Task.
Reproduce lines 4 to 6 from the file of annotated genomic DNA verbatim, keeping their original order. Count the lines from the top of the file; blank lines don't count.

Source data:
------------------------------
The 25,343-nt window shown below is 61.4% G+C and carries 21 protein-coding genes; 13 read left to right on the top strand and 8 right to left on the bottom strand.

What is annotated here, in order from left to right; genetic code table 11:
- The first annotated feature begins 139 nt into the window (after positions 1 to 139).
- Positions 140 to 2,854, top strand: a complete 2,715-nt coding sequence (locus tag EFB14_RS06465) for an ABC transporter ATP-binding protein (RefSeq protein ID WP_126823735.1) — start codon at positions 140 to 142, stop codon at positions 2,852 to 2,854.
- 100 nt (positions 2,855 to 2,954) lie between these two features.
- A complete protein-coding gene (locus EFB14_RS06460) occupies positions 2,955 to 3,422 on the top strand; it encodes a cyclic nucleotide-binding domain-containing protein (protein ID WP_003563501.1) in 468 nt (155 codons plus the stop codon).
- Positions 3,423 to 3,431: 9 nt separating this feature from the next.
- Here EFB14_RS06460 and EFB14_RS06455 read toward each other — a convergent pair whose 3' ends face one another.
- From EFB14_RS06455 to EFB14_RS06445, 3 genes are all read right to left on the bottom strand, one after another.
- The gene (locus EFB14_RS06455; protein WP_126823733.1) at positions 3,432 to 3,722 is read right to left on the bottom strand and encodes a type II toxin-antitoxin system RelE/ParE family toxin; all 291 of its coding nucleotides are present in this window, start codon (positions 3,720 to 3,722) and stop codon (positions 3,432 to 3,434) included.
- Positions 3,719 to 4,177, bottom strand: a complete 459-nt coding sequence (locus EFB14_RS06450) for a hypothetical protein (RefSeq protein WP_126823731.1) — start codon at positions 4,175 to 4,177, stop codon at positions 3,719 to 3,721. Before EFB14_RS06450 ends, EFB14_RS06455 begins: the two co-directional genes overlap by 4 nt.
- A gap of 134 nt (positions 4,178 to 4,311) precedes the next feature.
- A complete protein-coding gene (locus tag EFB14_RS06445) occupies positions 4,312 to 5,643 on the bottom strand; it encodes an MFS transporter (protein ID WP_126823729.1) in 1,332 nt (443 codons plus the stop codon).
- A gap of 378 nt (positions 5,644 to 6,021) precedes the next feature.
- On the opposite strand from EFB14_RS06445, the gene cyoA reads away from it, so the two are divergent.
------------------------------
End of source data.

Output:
- Positions 140 to 2,854, top strand: a complete 2,715-nt coding sequence (locus tag EFB14_RS06465) for an ABC transporter ATP-binding protein (RefSeq protein ID WP_126823735.1) — start codon at positions 140 to 142, stop codon at positions 2,852 to 2,854.
- 100 nt (positions 2,855 to 2,954) lie between these two features.
- A complete protein-coding gene (locus EFB14_RS06460) occupies positions 2,955 to 3,422 on the top strand; it encodes a cyclic nucleotide-binding domain-containing protein (protein ID WP_003563501.1) in 468 nt (155 codons plus the stop codon).